The health and safety of residents and Parks employees is paramount, and Parks will continue to monitor its parks and trails to ensure that visitors are following physical distancing and other public health guidelines. King County Parks encourages visitors to do their part and keep each other safe so that King County’s parks and trails can remain open.
Park and trail visitors can report crowding, areas that need attention, or other issues using King County Parks’ reporting tool, SeeClickFix at https://seeclickfix.com/king-county
I’ve been amusing myself by riding without using at the King Count Regional Trails. It’s remarkable how much we orient our routes to the trail system, even when the trail routes don’t have any real advantage. It’s also remarkable how advantageous the trails usually are, and how there are several choke-points where there aren’t good non-trail alternatives.
Here’s a selection of #notrails routes.
Coming home today I needed to stop by Recycled cycles so from northbound Interlaken Drive I turned onto Interlaken Blvd and then made the mistake of staying on that when it turned into a trail (instead of turning onto 19th.) I ended up riding 24th and crossing Montlake at the Shelby crosswalk.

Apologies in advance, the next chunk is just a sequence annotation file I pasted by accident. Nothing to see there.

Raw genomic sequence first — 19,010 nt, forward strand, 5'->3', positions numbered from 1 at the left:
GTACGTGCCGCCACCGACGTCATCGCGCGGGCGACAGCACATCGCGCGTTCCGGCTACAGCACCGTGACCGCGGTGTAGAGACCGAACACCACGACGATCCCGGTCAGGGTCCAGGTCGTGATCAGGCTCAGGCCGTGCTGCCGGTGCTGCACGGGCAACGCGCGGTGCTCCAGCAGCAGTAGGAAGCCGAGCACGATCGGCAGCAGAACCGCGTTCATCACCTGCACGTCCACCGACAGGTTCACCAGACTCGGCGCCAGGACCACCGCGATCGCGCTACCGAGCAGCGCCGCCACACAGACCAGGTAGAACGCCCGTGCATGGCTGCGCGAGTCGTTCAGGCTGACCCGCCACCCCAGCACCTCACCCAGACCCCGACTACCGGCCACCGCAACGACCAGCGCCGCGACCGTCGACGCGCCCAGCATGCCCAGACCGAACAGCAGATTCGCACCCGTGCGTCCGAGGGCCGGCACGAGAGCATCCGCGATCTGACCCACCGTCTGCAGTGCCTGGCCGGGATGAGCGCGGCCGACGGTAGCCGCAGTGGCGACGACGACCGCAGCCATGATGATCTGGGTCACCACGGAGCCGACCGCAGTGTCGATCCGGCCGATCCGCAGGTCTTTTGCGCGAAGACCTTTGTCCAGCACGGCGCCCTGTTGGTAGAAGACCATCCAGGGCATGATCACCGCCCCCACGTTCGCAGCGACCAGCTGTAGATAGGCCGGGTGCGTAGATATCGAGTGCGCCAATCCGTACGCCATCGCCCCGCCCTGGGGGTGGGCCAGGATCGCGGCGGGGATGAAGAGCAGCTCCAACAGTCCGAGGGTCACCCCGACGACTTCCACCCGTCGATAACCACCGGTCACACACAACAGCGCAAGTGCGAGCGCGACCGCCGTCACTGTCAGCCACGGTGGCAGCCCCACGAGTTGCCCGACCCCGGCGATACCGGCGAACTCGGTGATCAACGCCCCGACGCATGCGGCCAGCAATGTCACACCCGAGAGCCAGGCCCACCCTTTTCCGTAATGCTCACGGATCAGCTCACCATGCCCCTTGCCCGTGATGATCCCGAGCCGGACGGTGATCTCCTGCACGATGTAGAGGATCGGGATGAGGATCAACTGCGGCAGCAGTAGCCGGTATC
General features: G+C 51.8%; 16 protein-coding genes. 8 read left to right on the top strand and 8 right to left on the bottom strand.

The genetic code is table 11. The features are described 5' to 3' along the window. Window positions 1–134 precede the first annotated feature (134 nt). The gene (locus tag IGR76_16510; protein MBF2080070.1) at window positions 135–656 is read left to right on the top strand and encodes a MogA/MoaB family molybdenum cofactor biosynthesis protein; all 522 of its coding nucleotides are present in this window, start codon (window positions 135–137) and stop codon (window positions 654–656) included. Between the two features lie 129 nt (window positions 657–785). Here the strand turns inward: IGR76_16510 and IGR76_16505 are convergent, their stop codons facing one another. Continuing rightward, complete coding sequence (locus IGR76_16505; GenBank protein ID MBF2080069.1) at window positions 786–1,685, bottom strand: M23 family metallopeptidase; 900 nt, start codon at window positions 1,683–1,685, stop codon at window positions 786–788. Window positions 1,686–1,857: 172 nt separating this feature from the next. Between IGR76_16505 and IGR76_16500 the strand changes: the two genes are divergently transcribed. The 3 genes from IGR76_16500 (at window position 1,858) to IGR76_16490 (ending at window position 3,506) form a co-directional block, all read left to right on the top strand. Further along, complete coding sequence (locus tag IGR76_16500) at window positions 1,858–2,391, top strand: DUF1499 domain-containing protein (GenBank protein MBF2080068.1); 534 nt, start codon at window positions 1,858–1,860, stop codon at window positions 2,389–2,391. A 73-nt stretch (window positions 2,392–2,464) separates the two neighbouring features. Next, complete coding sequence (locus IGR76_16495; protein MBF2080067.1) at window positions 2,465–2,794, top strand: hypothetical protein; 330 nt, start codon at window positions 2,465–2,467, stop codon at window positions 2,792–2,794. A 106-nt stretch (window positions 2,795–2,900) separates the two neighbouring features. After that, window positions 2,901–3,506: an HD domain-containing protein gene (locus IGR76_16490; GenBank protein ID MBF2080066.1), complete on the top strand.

Now I will be able to do this:
I likely won’t get a whole lot of use out of this, but I’ve avoided the Arboretum route because of the Montlake intersection so i guess it takes away an excuse.
but Will had 82,500 (and he skied one day less than i did!)
The new bridge on the I-90 trail won’t have the kind of impact that the 520 bridge had, but it got me thinking about rides out I-90.
Here is a group of selected rides that start at the Mt. Baker Tunnel East Portal viewpoint that give an idea of the variety available for day trips.
Together with the 520 rides I posted last year this should give you enough routes to keep a smile on your face.